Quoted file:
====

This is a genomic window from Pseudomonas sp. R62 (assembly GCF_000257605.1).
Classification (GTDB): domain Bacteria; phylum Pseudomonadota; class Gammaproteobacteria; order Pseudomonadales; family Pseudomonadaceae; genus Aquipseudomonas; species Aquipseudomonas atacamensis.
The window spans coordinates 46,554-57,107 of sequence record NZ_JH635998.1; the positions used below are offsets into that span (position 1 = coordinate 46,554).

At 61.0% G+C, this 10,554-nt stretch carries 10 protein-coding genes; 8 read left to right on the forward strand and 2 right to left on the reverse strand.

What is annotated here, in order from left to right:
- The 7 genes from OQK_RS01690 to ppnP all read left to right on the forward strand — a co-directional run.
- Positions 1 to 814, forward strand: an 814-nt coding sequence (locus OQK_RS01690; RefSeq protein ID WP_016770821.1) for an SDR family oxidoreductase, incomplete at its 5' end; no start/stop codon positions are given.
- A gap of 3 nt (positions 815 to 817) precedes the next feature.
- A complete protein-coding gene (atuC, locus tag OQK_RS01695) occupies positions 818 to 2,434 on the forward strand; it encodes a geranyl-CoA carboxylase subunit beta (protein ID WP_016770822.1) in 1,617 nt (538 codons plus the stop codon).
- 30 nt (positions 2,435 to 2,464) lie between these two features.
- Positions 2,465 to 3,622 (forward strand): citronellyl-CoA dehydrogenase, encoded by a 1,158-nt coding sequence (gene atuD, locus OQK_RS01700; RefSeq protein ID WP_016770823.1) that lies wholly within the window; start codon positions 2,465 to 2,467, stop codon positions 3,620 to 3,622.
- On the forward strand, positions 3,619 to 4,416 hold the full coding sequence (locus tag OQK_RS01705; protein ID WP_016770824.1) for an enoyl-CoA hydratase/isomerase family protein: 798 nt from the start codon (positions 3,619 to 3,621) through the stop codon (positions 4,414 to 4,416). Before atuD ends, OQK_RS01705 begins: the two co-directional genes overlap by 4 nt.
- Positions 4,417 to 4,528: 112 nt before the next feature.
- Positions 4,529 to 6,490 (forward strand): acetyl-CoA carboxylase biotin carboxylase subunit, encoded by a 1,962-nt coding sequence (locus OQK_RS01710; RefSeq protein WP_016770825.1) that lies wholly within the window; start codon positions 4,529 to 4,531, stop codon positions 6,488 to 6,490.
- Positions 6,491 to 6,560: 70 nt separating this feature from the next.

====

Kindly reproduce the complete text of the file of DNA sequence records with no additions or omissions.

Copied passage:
This is a genomic window from Pseudomonas sp. R62 (assembly GCF_000257605.1).
Classification (GTDB): domain Bacteria; phylum Pseudomonadota; class Gammaproteobacteria; order Pseudomonadales; family Pseudomonadaceae; genus Aquipseudomonas; species Aquipseudomonas atacamensis.
The window spans coordinates 46,554-57,107 of sequence record NZ_JH635998.1; the positions used below are offsets into that span (position 1 = coordinate 46,554).

At 61.0% G+C, this 10,554-nt stretch carries 10 protein-coding genes; 8 read left to right on the forward strand and 2 right to left on the reverse strand.

What is annotated here, in order from left to right:
- The 7 genes from OQK_RS01690 to ppnP all read left to right on the forward strand — a co-directional run.
- Positions 1 to 814, forward strand: an 814-nt coding sequence (locus OQK_RS01690; RefSeq protein ID WP_016770821.1) for an SDR family oxidoreductase, incomplete at its 5' end; no start/stop codon positions are given.
- A gap of 3 nt (positions 815 to 817) precedes the next feature.
- A complete protein-coding gene (atuC, locus tag OQK_RS01695) occupies positions 818 to 2,434 on the forward strand; it encodes a geranyl-CoA carboxylase subunit beta (protein ID WP_016770822.1) in 1,617 nt (538 codons plus the stop codon).
- 30 nt (positions 2,435 to 2,464) lie between these two features.
- Positions 2,465 to 3,622 (forward strand): citronellyl-CoA dehydrogenase, encoded by a 1,158-nt coding sequence (gene atuD, locus OQK_RS01700; RefSeq protein ID WP_016770823.1) that lies wholly within the window; start codon positions 2,465 to 2,467, stop codon positions 3,620 to 3,622.
- On the forward strand, positions 3,619 to 4,416 hold the full coding sequence (locus tag OQK_RS01705; protein ID WP_016770824.1) for an enoyl-CoA hydratase/isomerase family protein: 798 nt from the start codon (positions 3,619 to 3,621) through the stop codon (positions 4,414 to 4,416). Before atuD ends, OQK_RS01705 begins: the two co-directional genes overlap by 4 nt.
- Positions 4,417 to 4,528: 112 nt before the next feature.
- Positions 4,529 to 6,490 (forward strand): acetyl-CoA carboxylase biotin carboxylase subunit, encoded by a 1,962-nt coding sequence (locus OQK_RS01710; RefSeq protein WP_016770825.1) that lies wholly within the window; start codon positions 4,529 to 4,531, stop codon positions 6,488 to 6,490.
- Positions 6,491 to 6,560: 70 nt separating this feature from the next.